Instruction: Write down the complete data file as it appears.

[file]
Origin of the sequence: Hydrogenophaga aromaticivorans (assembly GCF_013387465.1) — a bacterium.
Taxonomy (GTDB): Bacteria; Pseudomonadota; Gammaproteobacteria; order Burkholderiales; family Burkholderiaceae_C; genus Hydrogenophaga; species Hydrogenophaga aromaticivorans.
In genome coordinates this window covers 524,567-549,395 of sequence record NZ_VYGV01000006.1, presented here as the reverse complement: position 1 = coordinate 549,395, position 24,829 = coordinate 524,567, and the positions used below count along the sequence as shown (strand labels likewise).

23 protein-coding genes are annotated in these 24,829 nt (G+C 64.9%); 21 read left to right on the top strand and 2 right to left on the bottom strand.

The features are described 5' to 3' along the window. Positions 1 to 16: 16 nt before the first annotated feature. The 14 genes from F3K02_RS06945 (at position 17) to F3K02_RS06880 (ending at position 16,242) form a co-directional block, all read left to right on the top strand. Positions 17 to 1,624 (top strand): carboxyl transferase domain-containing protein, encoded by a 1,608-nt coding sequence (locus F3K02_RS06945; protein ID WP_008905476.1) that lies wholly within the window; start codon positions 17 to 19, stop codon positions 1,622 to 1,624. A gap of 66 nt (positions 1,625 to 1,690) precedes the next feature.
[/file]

Origin of the sequence: Hydrogenophaga aromaticivorans (assembly GCF_013387465.1) — a bacterium.
Taxonomy (GTDB): Bacteria; Pseudomonadota; Gammaproteobacteria; order Burkholderiales; family Burkholderiaceae_C; genus Hydrogenophaga; species Hydrogenophaga aromaticivorans.
In genome coordinates this window covers 524,567-549,395 of sequence record NZ_VYGV01000006.1, presented here as the reverse complement: position 1 = coordinate 549,395, position 24,829 = coordinate 524,567, and the positions used below count along the sequence as shown (strand labels likewise).

23 protein-coding genes are annotated in these 24,829 nt (G+C 64.9%); 21 read left to right on the top strand and 2 right to left on the bottom strand.

The features are described 5' to 3' along the window. Positions 1 to 16: 16 nt before the first annotated feature. The 14 genes from F3K02_RS06945 (at position 17) to F3K02_RS06880 (ending at position 16,242) form a co-directional block, all read left to right on the top strand. Positions 17 to 1,624 (top strand): carboxyl transferase domain-containing protein, encoded by a 1,608-nt coding sequence (locus F3K02_RS06945; protein ID WP_008905476.1) that lies wholly within the window; start codon positions 17 to 19, stop codon positions 1,622 to 1,624. A gap of 66 nt (positions 1,625 to 1,690) precedes the next feature.